Sunday, May 03, 2015

First aid class turns out to be dangerous

This could be one of the strangest stories I've read in a while, from The Globe and Mail. Here's the lede:

Randy Theriault spent 30 years captaining ships and was praised as an expert seafarer who honed his craft through experience. So, when the Nova Scotia man landed a well-paying job as first mate on a massive fishing vessel this spring, only one small hurdle stood in his way – a first aid course that seemed to be merely a formality.

Now his grieving family is struggling to understand how the 48-year-old Mr. Theriault could die suddenly of pneumonia during a first-aid course designed to deal with such situations. On the morning of April 17, after suffering through fever, shortness of breath, nausea and chest pains while attending the week-long Maritime Advanced First Aid course at Nova Scotia Community College, Mr. Theriault was found dead at a Port Hawkesbury bed and breakfast where he had been staying.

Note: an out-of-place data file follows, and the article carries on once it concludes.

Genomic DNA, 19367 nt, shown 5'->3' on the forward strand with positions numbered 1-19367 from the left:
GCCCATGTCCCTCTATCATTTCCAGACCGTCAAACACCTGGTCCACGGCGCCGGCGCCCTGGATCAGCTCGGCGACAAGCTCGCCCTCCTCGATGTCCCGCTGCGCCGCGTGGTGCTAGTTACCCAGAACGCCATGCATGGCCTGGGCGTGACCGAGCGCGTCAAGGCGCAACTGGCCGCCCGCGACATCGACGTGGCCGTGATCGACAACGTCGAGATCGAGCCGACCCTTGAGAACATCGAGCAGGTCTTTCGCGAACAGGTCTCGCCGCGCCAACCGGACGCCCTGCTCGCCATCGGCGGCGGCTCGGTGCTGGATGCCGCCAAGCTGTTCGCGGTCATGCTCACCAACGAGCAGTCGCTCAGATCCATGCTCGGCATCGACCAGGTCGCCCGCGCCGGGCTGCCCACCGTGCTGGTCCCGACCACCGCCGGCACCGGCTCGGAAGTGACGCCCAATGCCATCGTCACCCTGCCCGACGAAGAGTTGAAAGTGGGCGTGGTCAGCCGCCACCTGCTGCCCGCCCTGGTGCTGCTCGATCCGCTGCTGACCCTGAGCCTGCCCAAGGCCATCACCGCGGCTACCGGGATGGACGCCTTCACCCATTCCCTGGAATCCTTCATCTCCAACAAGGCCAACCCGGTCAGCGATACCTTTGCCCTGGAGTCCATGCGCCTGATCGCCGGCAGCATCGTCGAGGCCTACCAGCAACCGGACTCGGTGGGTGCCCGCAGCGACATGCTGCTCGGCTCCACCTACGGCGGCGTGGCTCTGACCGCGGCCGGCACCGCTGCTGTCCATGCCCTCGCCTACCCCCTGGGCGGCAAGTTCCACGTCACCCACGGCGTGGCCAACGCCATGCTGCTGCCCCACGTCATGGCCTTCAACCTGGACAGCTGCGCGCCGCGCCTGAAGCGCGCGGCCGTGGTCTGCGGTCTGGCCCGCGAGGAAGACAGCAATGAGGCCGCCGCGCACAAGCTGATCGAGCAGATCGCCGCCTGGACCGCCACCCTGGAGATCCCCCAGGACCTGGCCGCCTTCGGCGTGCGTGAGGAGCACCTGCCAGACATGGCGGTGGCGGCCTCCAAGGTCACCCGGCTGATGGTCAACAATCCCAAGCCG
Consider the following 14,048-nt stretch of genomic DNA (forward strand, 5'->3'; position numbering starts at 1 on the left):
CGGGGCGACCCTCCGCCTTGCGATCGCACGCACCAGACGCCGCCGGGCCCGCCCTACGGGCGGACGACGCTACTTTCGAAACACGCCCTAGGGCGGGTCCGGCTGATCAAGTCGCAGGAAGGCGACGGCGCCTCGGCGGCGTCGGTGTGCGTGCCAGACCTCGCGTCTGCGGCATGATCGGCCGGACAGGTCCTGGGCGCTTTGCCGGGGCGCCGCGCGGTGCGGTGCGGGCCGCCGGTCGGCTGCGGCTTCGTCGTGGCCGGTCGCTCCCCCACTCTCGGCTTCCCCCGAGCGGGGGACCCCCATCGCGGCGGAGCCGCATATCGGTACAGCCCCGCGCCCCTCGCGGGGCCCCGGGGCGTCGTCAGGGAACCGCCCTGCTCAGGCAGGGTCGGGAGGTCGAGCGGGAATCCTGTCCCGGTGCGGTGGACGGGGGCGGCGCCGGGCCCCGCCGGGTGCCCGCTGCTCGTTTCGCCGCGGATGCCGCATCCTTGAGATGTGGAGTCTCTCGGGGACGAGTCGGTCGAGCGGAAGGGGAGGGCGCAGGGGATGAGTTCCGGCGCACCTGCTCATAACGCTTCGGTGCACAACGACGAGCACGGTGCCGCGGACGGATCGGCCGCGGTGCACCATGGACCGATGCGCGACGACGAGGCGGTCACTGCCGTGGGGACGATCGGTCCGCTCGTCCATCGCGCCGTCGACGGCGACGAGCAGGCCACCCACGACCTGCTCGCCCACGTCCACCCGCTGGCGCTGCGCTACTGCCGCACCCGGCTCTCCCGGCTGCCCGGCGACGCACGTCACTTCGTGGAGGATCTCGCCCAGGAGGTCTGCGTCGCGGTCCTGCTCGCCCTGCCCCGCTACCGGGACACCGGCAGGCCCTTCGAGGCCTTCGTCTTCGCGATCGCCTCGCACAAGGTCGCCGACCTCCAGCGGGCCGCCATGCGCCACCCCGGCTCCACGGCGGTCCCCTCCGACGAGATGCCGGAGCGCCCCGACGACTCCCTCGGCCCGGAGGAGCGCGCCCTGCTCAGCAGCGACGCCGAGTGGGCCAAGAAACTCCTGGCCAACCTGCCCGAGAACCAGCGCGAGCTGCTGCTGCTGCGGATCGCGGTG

Later in the story:

The college says it is investigating what went on inside the classroom. The first-aid course is run by St. John Ambulance, which says Mr. Theriault exhibited normal vital signs during the course, although he “complained from time-to-time of flu-like symptoms.” In a statement, St. John Ambulance spokeswoman Clara Wicke said “instructors agreed to provide Mr. Theriault with reasonable accommodation to complete his certification by allowing him to make up missed time at a later date.”

That statement has upset Mr. Theriault’s family, who say text messages in the days leading up to his death indicate he was faced with the choice of staying in class or failing the course because it was not offered regularly. 

They want to know how Mr. Theriault could die while learning how to deal with emergencies such as respiratory ailments at sea, which includes pneumonia.

The family questions the assertion that Mr. Theriault displayed normal vital signs in the class. In one of his final texts to Ms. Tobin, he says he has a fever, and that he felt embarrassed about his laboured breathing in the classroom.

(Thanks to Dr. Susan Shaw for citing this story on Twitter.)

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